'Warrior' Spani ready for homecoming

The Lady Vols are on the road again with a homecoming tilt at Missouri in the nick of time for senior Taber Spani. Go inside with InsideTennessee to get ready for the game.

Taber Spani is a player of many faces in warm-ups as she stretches and grimaces and tries to get her ailing back loose.

But the senior always makes it to the court, and she will be in the starting lineup Sunday when No. 9/10 Tennessee (17-4, 8-0) takes on Missouri (14-8, 3-5) at 2 p.m. Eastern (TV: CSS) at Mizzou Arena in Columbia, Mo.

Spani has been oft injured as a Lady Vol, a situation made all the more maddening by the bizarre nature of the injuries in college – diving for a ball and bursting a bursa sac in her elbow; a serious knee injury when a celebrating opponent knocked into her knee – and the fact she was never sidelined before in her career.

Her lower back is the latest injury that is unlikely to get much better without rest, but Spani has no time for that. The senior hears the ticking of the clock – the last regular season game is March 3 at Kentucky – and then the SEC and NCAA tourneys get underway.

That Spani takes the floor in pain is a given. So is the why for a player whose father was an All-American linebacker at Kansas State and standout pro for the Kansas City Chiefs.

"Honestly, it's just guts, it's want to," Spani said. "It is frustrating to be honest because I want to be out on the floor, I want to put in the extra work, I want to do things outside of practice to get myself better.

"I have to be more consistent with my shot, and I felt like against Notre Dame I just didn't do enough. And with my body I just don't know. It's like a give and take."

It is a daily balancing act for Spani, who tries to get the time on the practice court while also keeping something in the tank for games.

"Can I give too much in practice and then not be ready for a game?" Spani said. "You have to do enough to get prepared but then JMo is like, ‘Get yourself out.'

"I am like, ‘I don't know how to do this.' It's tough, but you have two months left, and so you've just got to do it."

Spani spends a lot of time with sports medicine chief Jenny Moshak with a daily regimen of rehab.

"After the game it is pretty rough at times," Spani said.

Spani's comfort level is literally day to day and game by game.

"I felt like I was really moving well (against Vanderbilt) and I was watching the tape, and Notre Dame, I just wasn't moving," Spani said. "That is frustrating because it is so unpredictable. One day you'll feel OK and then one day you have to muster enough to get out and practice and get through it.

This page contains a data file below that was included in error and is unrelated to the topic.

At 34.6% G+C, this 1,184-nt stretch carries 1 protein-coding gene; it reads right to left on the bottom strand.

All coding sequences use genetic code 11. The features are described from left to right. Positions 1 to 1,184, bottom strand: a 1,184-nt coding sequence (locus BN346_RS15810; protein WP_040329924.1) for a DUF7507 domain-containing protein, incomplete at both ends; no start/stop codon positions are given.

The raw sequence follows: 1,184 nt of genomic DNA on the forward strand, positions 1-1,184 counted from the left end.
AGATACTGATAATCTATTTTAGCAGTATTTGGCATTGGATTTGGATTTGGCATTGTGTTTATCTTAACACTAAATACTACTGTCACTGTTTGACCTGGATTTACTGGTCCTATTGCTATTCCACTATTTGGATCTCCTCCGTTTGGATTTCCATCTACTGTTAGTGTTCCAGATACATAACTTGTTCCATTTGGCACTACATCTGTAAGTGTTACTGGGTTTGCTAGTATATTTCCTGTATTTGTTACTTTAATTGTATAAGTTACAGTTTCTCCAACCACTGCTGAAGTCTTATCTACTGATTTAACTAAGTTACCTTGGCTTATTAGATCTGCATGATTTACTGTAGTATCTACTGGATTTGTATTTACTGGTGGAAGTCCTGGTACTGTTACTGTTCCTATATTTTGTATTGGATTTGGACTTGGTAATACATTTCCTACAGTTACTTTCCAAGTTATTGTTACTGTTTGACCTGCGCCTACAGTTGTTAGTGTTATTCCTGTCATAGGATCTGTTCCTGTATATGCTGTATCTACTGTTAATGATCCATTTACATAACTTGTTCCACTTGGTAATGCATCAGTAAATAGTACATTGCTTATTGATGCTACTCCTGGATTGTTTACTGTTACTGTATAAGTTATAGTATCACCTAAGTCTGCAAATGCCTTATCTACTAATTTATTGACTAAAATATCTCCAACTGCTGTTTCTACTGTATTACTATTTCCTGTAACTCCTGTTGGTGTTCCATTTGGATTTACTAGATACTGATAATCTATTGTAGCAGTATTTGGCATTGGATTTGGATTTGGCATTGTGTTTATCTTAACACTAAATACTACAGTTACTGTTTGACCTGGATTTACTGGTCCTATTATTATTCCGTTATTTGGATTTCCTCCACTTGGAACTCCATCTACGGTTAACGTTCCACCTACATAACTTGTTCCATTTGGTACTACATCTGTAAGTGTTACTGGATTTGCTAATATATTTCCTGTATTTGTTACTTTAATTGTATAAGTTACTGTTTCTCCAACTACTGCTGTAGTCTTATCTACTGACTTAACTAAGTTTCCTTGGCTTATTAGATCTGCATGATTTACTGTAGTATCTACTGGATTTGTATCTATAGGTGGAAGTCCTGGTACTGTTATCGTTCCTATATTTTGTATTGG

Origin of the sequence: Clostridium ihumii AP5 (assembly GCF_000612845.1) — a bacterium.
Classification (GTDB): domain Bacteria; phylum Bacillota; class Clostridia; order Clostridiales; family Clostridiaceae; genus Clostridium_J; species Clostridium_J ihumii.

"It is a balancing game, but it is what it is, and I've got to be there on the court for us to play."

Spani particularly wants to be on the floor Sunday afternoon. She is from Lee's Summit, Mo., and this is a homecoming game for the senior guard. Spani estimated some 75 people are coming from family to friends to high school teammates. If she has any back pain Sunday, she expects adrenaline to override it.

"Yes, for sure," Spani said. "I am excited and I usually play pretty well when my family comes down so I am not worried about it."

Some players can get too caught up in the emotions and distractions of a homecoming game with so many familiar faces in the stands. Assistant coach Dean Lockwood has no concerns about Spani.

"No, none at all," Lockwood said. "No thoughts about her whatsoever being a problem with homecoming."

Spani moved into the starting lineup for the start of SEC play after Cierra Burdick broke her right hand and missed the month of January. Spani averaged 32.2 minutes per game in the past month, an eye-popping stat considering the back issues

Spani responded to the extra minutes by averaging 14.3 points and 5.3 boards per game in the SEC. She also has seven steals and six blocks against league opponents.

"There is a great deal of toughness both mentally and physically," Lockwood said. "She's got a lot of resolve. She is just tough physically because she can endure pain.

"She's got a high tolerance for that stuff, but her mental focus and resolve and her vision of where she wants to go and help this team be, tremendous.

"She's a warrior."


Tennessee coach Holly Warlick is expected to start: Ariel Massengale, 5-6 sophomore guard, No. 5, hails from Bolingbrook, Ill. (8.1 points per game, 2.8 rebounds per game, 4.4 assists per game); Kamiko Williams, 5-11 senior guard, No. 4, hails from Clarksville, Tenn. (5.7 ppg, 3.7 rpg, 2.9 apg); Meighan Simmons, 5-9 junior guard, No. 10, hails from Cibolo, Texas (17.4 ppg, 3.6 rpg); Taber Spani, 6-1 senior forward, No. 13, hails from Lee's Summit, Mo. (10.0 ppg, 4.3 rpg); and Bashaara Graves, 6-2 freshman forward, No. 12, hails from Clarksville, Tenn. (14.5 ppg, 9.0 rpg).